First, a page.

1819 - 1892 Person Name: S. Longfellow Alterer of "As darker, darker fall around" in Hymns of the Kingdom of God Longfellow, Samuel, B. A., brother of the Poet, was born at Portland, Maine, June 18, 1819, and educated at Harvard, where he graduated in Arts in 1839, and in Theology in 1846. On receiving ordination as an Unitarian Minister, he became Pastor at Fall River, Massachusetts, 1848; at Brooklyn, 1853; and at Germantown, Pennsylvania, 1860. In 1846 he edited, with the Rev. S. Johnson (q. v.), A Book of Hymns for Public and Private Devotion. This collection was enlarged and revised in 1848. In 1859 his Vespers was published, and in 1864 the Unitarian Hymns of the Spirit , under the joint editorship of the Rev. S. Johnson and himself. His Life of his brother, the Poet Longfellow, was published in 1886. To the works named he contributed the following hymns:— i. To A Book of Hymns , revised ed., 1848. 1. Beneath the shadow of the Cross. Love. 2. 0 God, thy children gathered here. Ordination. ii. To the Vespers 1859. 3. Again as evening's shadow falls. Evening. 4. Now on land and sea descending. Evening. iii. To the Hymns of the Spirit, 1864. 5. A voice by Jordan's shore. Advent. 6. Father, give Thy benediction. Ordination. 7. Go forth to life, 0 child of earth. Life's Mission. 8. God of ages and of nations. Holy Scriptures. 9. Holy Spirit, Truth divine. The Holy Spirit desired. 10. I look to Thee in every need. Trust in God. 11. In the beginning was the Word. The Word. 12. Love for all, and can it be? Lent. The Prodigal Son. 13. 0 God, in Whom we live and move. God's Law and Love. 14. 0 God, Thou Giver of all good. Prayer for Food. 15. O still in accents sweet and strong. Missions. 16. 0 Thou, Whose liberal sun and rain. Anniversary of Church dedication. 17. One holy Church of God appears. The Church Universal. 18. Out of the dark, the circling sphere. The Outlook. 19. Peace, peace on earth! the heart of man for ever. Peace on Earth. 20. The loving Friend to all who bowed. Jesus of Nazareth. 21. ’Tis winter now, the fallen snow. Winter. Of these, hymn No. 2 was written for the Ordination of E. E. Hale (q. v.), at Worcester, 1846. Several are included in Martineau's Hymns, 1873. Died Oct. 3, 1892. [Rev. F. M. Bird, M.A.] --John Julian, Dictionary of Hymnology (1907), p. 685 =============== Longfellow, S., p. 685, i. Since Mr. Longfellow's death on Oct. 3, 1892, his hymns have been collected by his niece, Miss Alice Longfellow, as Hymns and Verses(Houghton, Mifflin & Co., 1904.) From this work we find many of the hymns signed Anon, in the Index to Longfellow and Johnson's Hymns of the Spirit, 1864, were his; several of these, including E. Osier's "O God unseen, yet ever near," were popular English hymns which he rewrote from his own theological standpoint. These re¬written hymns are very widely used by Unitarians and others. During the last ten years the following additional hymns by S. Long¬fellow have come into common use:— 1. Eternal One, Thou living God. Faith in God. 2. God of the earth, the sky, the sea. God in Nature. 3. God's trumpet wakes the slumbering world. Call to duty. 4. Light of ages and of nations. God in and through all time. 5. Lo, the earth is risen again. Spring. (1876.) 6. Now while we sing our closing psalm. Close of Worship. 7. O Life that maketh all things new. Unity. (1874.) 8. O Thou in Whom we live and move. The Divine Law. 9. The summer days are come again. Summer. From his hymn,"The sweet[bright] June days are come again." 10. Thou Lord of lite, our saving health. In Sickness. (1886.) Of these hymns Nos. 2, 3 appeared in the Hymns of the Spirit, 1864, and all with the dates appended in Hymns and Verses, 1904. --John Julian, Dictionary of Hymnology, New Supplement (1907) ==================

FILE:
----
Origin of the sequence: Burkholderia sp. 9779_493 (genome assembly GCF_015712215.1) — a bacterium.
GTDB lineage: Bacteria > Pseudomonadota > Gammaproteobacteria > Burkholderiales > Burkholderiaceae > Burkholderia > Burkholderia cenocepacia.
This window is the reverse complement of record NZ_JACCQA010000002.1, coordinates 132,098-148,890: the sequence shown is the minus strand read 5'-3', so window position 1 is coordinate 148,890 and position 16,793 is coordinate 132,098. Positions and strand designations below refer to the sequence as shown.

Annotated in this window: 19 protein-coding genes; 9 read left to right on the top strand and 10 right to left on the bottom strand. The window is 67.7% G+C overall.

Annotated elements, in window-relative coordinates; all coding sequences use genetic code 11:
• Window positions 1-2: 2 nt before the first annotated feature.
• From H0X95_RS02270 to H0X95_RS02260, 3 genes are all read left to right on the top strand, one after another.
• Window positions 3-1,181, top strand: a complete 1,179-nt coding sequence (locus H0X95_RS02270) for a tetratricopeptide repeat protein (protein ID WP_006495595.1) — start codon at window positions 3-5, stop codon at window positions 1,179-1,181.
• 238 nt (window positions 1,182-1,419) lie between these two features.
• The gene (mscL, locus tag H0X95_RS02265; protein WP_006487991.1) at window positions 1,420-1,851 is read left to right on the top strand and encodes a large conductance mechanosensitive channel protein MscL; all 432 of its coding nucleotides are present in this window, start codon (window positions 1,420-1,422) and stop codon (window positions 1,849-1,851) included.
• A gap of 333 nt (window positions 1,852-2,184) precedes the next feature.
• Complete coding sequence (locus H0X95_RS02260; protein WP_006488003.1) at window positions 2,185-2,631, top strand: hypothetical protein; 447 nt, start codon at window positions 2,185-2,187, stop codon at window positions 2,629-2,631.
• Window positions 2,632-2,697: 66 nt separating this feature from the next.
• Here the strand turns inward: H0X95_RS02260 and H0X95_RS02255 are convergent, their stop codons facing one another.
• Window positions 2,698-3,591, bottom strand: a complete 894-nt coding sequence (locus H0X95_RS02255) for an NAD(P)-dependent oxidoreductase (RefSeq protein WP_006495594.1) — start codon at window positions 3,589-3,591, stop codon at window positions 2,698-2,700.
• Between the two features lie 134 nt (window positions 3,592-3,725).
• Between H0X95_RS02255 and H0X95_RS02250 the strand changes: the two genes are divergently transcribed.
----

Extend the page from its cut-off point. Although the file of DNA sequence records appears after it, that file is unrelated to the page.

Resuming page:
Author of "As Darker, Darker Fall Around" in The Cyber Hymnal In some hymnals, the editors noted that a hymn's author is unknown to them, and so this artificial "person" entry is used to reflect that fact. Obviously, the hymns attributed to "Author Unknown" "Unknown" or "Anonymous" could have been written by many people over a span of many centuries.

James Walch

1837 - 1901 Composer of "SAWLEY" in The Sanctuary Hymnal, published by Order of the General Conference of the United Brethren in Christ James Walch was a musician and composer, born near Bolton, Lancashire, England in 1837. He spent his early life in the town and was organist in several churches there, including the parish church of St George’s. From 1870-1877, he was conductor for the Bolton Philharmonic Society. He also composed at least four published hymn tunes, the best known of which is called “Tidings”. Written in 1875, it’s usually used as the tune to a hymn called “O Zion Haste”. James Walch was a musical instrument dealer by trade, and moved to Barrow-in-Furness in 1877. He later moved to Llandudno Junction in North Wales, where he died in August 1901 and was buried locally. His wife later donated money to pay for the organs in two local churches, St Paul's Llandudno and All Saints Deganwy, in his memory. Three decades later, an article in the London Gazette reported on a dispute arising from his will, and mentioned that he had a son, Harry West Walch, who was a pianist and lived in Hereford. St Paul's Church, Llandudno newsletter; used by permission of Christ Dearden (Walch's wife paid for the organ at St. Paul's Church)